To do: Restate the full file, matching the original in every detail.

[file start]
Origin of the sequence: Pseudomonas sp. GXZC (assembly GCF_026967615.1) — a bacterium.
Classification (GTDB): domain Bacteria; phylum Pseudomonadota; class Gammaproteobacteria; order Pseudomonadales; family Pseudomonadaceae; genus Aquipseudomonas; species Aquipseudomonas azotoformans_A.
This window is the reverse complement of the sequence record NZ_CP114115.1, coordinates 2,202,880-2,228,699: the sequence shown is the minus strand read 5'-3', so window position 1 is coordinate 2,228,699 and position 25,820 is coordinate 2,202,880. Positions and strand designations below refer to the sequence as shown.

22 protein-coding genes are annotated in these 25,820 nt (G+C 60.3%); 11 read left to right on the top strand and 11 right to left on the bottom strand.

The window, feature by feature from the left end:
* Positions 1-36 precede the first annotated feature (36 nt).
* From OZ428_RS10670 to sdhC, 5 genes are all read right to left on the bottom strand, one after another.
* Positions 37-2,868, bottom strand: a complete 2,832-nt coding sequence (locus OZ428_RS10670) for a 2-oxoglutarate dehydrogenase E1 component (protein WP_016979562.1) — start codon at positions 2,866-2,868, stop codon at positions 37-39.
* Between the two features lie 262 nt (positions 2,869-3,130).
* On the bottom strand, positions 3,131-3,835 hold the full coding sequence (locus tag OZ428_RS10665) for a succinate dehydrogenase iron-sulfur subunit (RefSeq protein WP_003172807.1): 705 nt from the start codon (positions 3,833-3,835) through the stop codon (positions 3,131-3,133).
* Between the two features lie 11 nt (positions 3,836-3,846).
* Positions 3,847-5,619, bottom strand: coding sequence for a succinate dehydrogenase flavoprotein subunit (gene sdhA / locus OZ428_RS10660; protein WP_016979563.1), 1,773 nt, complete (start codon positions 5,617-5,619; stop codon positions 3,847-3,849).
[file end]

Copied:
Origin of the sequence: Pseudomonas sp. GXZC (assembly GCF_026967615.1) — a bacterium.
Classification (GTDB): domain Bacteria; phylum Pseudomonadota; class Gammaproteobacteria; order Pseudomonadales; family Pseudomonadaceae; genus Aquipseudomonas; species Aquipseudomonas azotoformans_A.
This window is the reverse complement of the sequence record NZ_CP114115.1, coordinates 2,202,880-2,228,699: the sequence shown is the minus strand read 5'-3', so window position 1 is coordinate 2,228,699 and position 25,820 is coordinate 2,202,880. Positions and strand designations below refer to the sequence as shown.

22 protein-coding genes are annotated in these 25,820 nt (G+C 60.3%); 11 read left to right on the top strand and 11 right to left on the bottom strand.

The window, feature by feature from the left end:
* Positions 1-36 precede the first annotated feature (36 nt).
* From OZ428_RS10670 to sdhC, 5 genes are all read right to left on the bottom strand, one after another.
* Positions 37-2,868, bottom strand: a complete 2,832-nt coding sequence (locus OZ428_RS10670) for a 2-oxoglutarate dehydrogenase E1 component (protein WP_016979562.1) — start codon at positions 2,866-2,868, stop codon at positions 37-39.
* Between the two features lie 262 nt (positions 2,869-3,130).
* On the bottom strand, positions 3,131-3,835 hold the full coding sequence (locus tag OZ428_RS10665) for a succinate dehydrogenase iron-sulfur subunit (RefSeq protein WP_003172807.1): 705 nt from the start codon (positions 3,833-3,835) through the stop codon (positions 3,131-3,133).
* Between the two features lie 11 nt (positions 3,836-3,846).
* Positions 3,847-5,619, bottom strand: coding sequence for a succinate dehydrogenase flavoprotein subunit (gene sdhA / locus OZ428_RS10660; protein WP_016979563.1), 1,773 nt, complete (start codon positions 5,617-5,619; stop codon positions 3,847-3,849).